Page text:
The literature is filled with many theories and facts regarding the loss of weight in new-born infants during the first few days of life. The ultimate summary of both theories and facts seems to resolve itself into the practical fundamental we daily observe; namely, that the output over this period is greater than the intake. Bailey and Murlin1 demonstrate, however, that, in addition, there is a combustion of carbohydrates and fats during this period. They show from their studies of new-born infants that the respiratory quotient rises as high as 1.0 on the first day of life, which indicates the combustion of carbohydrates. Thereafter, it drops to 0.67 on the second day, and remains in the neighborhood of 0.70 for the full two days, indicating a condition of starvation and the combustion of fat.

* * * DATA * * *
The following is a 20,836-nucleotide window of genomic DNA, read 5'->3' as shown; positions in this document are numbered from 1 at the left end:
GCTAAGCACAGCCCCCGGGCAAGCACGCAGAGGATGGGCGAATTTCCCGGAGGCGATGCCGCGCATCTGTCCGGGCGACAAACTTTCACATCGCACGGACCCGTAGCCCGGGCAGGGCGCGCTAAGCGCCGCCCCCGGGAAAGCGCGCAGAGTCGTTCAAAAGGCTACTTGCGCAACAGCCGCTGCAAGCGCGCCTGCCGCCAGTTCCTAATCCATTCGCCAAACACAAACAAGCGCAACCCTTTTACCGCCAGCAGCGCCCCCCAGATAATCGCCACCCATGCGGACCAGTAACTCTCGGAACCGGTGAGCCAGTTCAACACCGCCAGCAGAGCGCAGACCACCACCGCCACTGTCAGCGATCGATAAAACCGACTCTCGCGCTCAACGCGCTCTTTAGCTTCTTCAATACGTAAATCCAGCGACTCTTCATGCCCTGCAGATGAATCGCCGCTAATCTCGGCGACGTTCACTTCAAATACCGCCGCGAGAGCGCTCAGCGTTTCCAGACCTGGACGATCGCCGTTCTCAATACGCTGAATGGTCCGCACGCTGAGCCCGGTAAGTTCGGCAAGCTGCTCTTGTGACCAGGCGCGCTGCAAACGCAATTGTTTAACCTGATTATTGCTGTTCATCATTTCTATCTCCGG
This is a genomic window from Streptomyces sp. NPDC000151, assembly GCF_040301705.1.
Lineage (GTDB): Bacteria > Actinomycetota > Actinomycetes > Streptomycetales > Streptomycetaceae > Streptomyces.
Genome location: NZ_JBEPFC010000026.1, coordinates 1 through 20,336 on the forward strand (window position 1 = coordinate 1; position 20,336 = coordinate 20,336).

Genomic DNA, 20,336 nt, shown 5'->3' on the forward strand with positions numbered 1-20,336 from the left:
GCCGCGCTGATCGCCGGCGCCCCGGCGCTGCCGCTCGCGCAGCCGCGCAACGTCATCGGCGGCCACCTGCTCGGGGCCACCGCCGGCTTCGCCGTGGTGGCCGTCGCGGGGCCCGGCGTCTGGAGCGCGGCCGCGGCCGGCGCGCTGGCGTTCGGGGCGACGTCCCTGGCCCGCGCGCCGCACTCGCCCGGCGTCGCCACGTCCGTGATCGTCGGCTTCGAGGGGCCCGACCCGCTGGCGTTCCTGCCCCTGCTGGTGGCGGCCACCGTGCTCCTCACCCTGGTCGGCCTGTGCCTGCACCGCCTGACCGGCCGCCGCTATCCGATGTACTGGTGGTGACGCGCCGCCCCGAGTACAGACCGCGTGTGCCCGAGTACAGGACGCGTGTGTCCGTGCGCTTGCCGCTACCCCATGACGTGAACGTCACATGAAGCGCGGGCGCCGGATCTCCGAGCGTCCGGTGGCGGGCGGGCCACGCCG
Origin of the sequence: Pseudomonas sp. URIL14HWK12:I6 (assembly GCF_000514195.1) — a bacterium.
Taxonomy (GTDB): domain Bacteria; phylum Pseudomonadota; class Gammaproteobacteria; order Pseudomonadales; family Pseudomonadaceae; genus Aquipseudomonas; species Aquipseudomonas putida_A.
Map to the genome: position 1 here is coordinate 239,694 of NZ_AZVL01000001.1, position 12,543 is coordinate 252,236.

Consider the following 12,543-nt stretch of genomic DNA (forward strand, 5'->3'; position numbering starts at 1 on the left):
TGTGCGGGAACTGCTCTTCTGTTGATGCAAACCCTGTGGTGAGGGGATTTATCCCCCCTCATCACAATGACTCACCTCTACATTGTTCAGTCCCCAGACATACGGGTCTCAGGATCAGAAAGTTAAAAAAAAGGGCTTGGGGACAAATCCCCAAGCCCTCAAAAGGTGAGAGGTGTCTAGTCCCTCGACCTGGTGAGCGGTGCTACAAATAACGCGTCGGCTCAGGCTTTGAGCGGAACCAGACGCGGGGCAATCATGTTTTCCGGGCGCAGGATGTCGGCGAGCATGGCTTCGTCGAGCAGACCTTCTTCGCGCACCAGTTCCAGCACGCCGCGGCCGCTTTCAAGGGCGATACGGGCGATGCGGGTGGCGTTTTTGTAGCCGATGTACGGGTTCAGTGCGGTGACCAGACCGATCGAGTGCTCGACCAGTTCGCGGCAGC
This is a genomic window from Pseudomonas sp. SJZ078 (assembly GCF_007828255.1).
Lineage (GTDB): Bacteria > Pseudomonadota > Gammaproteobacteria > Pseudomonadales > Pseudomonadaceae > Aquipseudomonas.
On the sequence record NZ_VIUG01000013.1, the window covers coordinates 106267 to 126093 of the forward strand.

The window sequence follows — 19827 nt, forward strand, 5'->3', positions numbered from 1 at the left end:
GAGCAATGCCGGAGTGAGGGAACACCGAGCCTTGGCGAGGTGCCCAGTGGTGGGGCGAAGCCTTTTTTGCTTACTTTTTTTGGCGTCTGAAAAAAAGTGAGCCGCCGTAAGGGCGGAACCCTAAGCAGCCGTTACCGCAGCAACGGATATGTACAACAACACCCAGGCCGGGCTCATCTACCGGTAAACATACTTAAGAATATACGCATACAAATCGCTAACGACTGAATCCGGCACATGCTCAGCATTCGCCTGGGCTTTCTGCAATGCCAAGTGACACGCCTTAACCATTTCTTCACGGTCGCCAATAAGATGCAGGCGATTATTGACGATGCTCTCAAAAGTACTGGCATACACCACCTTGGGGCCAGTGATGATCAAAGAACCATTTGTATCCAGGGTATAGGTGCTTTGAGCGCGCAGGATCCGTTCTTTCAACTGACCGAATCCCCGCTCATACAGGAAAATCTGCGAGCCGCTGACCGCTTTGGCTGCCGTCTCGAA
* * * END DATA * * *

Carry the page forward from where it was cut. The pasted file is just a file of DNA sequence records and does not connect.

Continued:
Invariably, the statement brought forth by these clinical and scientific observations is that this is